Latin American Heritage Month Act December 12th, 2017

moved that Bill S-218, An Act respecting Latin American Heritage Month, be read a first time.

Mr. Speaker, I am truly honoured to table and sponsor Bill S-218, an act respecting Latin American heritage month. I am particularly honoured because the legislation, which recognizes the significant contributions to Canada's social, economic, and political fabric by our Latin American community, was created and lovingly fashioned by our late colleague, the hon. Senator Tobias Enverga.

Senator Enverga, a champion of multiculturalism, believed that diversity was Canada's greatest strength. It was Tobias's firm belief, before his untimely passing just last month, that Latin American heritage month would be a meaningful way to remember, celebrate, and educate fellow Canadians about a unique and important element of our country's significant diversity.

I urge all members on both sides of the House to support Bill S-218.

(Motion agreed to and bill read the first time)

Ethics December 11th, 2017

Mr. Speaker, delay is the deadliest form of denial. Canadians can clearly see, by the Liberals' unacceptable delay in appointing a new Ethics Commissioner and the PM's flippant disregard of the ethics laws and regulations fundamental to the House, that ethical practices are discretionary for Liberals.

Canadians deserve rulings on the ethical lapses of the Prime Minister and his finance minister. Will he commit to appointing a new Ethics Commissioner who will continue these important investigations?

Ethics December 11th, 2017

Mr. Speaker, the clock continues to tick on three important investigations by the Ethics Commissioner: two of the Prime Minister's conflict of interest holiday violations and, of course, the most recent of several involving the finance minister. However, as Canadians wait patiently for the commissioner to report, her spokesperson says that if these reports are not completed before she leaves office in the coming weeks, it will be up to her unnamed successor to continue, restart, or abandon those investigations.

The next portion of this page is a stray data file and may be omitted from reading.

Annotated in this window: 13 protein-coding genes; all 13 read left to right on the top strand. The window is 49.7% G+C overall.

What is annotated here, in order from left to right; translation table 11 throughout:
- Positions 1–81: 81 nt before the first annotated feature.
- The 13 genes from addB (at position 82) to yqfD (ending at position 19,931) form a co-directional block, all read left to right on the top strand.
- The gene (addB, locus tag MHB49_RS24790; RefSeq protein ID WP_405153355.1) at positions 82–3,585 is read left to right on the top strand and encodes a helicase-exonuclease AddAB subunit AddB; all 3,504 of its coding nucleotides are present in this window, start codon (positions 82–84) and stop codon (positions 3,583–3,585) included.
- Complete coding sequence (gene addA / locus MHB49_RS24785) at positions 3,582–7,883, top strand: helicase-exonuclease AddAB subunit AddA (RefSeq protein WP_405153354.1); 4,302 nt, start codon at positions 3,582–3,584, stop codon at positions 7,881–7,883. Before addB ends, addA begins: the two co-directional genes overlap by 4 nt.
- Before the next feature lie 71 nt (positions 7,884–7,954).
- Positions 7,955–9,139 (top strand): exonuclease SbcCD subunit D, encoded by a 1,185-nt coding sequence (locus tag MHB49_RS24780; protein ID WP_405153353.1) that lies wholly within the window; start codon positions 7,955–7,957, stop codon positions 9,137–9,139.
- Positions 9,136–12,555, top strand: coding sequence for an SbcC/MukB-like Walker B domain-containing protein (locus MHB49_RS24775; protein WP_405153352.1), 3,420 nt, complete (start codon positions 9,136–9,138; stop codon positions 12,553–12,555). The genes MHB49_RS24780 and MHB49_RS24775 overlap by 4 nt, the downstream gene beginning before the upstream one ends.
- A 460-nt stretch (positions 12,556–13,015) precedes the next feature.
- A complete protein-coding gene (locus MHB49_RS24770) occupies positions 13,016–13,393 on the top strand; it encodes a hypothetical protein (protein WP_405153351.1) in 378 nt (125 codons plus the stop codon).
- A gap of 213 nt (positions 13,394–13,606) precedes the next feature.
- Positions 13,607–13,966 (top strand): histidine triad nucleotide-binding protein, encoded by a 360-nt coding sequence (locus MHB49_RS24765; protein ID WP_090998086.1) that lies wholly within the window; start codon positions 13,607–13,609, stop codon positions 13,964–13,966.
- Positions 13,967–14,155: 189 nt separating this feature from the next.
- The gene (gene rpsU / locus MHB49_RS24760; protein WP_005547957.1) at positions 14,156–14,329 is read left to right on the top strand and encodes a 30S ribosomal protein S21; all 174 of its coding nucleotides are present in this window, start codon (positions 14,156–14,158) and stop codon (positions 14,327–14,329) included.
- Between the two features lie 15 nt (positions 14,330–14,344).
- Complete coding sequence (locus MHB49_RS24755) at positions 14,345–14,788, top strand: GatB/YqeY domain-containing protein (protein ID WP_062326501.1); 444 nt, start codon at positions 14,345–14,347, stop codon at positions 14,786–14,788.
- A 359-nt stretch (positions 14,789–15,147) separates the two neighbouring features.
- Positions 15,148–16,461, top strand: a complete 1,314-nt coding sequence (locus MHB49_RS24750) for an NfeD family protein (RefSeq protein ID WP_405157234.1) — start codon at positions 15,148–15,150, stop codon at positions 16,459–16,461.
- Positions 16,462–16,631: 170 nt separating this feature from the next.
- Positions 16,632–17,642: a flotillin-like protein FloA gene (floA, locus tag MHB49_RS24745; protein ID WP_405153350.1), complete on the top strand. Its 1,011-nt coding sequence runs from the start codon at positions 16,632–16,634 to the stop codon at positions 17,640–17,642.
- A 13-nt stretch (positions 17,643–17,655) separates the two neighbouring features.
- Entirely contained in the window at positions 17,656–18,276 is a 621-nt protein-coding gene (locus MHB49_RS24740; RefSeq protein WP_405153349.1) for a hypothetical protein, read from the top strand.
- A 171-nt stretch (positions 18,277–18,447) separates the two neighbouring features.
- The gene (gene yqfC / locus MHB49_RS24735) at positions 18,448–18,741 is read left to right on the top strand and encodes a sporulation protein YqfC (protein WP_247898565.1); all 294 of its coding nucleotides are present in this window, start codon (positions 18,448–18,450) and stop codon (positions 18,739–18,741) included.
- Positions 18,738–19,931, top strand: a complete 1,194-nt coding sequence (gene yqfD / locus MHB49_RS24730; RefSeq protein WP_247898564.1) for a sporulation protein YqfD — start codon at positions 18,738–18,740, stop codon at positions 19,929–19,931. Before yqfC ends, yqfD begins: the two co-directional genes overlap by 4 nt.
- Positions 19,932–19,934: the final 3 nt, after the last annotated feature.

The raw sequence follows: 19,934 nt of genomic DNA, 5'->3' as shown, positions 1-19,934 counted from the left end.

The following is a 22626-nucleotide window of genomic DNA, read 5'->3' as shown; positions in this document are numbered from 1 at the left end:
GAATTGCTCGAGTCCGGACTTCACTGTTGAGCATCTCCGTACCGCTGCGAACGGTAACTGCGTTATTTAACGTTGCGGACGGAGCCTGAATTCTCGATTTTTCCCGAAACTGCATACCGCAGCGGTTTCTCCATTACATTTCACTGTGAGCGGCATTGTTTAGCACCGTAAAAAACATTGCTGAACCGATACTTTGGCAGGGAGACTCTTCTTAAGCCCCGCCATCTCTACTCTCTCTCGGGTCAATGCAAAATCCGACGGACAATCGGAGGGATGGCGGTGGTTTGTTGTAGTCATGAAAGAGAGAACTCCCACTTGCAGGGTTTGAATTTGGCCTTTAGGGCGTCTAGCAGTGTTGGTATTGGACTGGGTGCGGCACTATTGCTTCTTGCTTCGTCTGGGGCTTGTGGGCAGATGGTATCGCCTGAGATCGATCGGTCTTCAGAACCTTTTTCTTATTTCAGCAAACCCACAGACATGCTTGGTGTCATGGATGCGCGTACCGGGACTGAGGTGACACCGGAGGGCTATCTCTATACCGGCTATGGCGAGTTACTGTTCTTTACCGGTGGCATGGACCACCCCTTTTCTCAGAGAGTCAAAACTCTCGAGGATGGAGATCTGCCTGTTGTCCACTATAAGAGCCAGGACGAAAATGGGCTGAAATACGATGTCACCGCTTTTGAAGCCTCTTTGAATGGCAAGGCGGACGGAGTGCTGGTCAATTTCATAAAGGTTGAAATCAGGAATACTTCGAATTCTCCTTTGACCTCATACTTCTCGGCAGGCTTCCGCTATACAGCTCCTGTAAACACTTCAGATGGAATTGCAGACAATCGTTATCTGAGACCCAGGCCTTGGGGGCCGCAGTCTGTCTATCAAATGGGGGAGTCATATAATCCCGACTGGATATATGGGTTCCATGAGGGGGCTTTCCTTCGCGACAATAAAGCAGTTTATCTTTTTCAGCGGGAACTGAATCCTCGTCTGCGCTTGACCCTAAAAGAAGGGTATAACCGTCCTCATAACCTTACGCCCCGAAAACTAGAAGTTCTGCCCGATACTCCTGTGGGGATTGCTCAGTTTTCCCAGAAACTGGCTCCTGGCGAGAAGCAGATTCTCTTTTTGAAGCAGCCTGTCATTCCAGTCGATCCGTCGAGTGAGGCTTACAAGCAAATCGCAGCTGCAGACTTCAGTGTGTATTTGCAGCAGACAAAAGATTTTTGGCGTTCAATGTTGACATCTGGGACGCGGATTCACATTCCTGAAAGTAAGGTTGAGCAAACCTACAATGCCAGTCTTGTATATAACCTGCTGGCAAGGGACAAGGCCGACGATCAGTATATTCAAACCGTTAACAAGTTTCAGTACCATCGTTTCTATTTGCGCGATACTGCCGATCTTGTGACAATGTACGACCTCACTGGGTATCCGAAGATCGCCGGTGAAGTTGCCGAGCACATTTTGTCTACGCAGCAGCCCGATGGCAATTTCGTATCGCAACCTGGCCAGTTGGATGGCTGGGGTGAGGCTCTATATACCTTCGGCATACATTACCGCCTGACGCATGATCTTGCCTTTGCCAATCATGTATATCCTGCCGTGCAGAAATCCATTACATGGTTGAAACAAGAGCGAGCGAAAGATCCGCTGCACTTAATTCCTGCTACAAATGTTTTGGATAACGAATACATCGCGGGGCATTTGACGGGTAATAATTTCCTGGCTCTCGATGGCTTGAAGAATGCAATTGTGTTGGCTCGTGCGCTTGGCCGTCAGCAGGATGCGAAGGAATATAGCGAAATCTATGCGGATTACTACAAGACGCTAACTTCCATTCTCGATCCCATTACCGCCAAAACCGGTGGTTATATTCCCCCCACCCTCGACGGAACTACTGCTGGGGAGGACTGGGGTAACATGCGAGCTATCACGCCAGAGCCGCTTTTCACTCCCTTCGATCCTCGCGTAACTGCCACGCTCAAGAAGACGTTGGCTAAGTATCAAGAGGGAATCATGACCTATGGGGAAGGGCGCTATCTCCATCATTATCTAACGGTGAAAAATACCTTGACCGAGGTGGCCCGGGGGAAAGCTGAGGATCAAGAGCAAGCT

Will the Prime Minister commit to appointing someone who will continue these important investigations?

Criminal Code December 11th, 2017

Madam Speaker, I thank my colleague for a fine speech, reflecting his previous career in law and as a scholar. I would like to ask him about one of the elements of the Liberals' proposed legislation that is important to many of us on the official opposition benches.

I am wondering whether my colleague sees, as we in the official opposition see, something of a forewarning in the removal of Her Majesty's portrait from that vast wall in the Global Affairs entrance hall in favour of the two admittedly fine works of art by the great Quebec master, Alfred Pellan. Because my colleague is from a royal city, I wonder whether he agrees with those of us in the official opposition that the Liberal government, by attempting to withdraw the offence of an assault on Her Majesty from the Criminal Code, has demonstrated or reflected diminished respect for our head of state. Or, does my colleague think it was merely an ill-considered proposal made by the justice minister?

Political Prisoners December 7th, 2017

Mr. Speaker, four years ago this week, the world lost a human rights hero: Nelson Mandela's legacy, the inspiration he sparked globally in those who similarly stand in opposition to political injustice and tyranny.

That is why the Raoul Wallenberg All-Party Parliamentary Caucus for Human Rights was moved to convene in this building today, a gathering of families of political prisoners. Their names are Raif Badawi, imprisoned in Saudi Arabia, with family in Sherbrooke; Dr. Wang Bingzhang, imprisoned in China, with family in Montreal; Sun Qian, a Canadian Falun Gong practitioner imprisoned in China; Leopoldo López, imprisoned in Venezuela, with family originally from Fredericton; Saeed Malekpour, imprisoned in Iran, with a sister in Vancouver; and Ayatollah Boroujerdi, a champion of religious tolerance, imprisoned in Iran. Each is a human rights role model.

We stand today in witness to their heroism and unjust imprisonment and call for their release.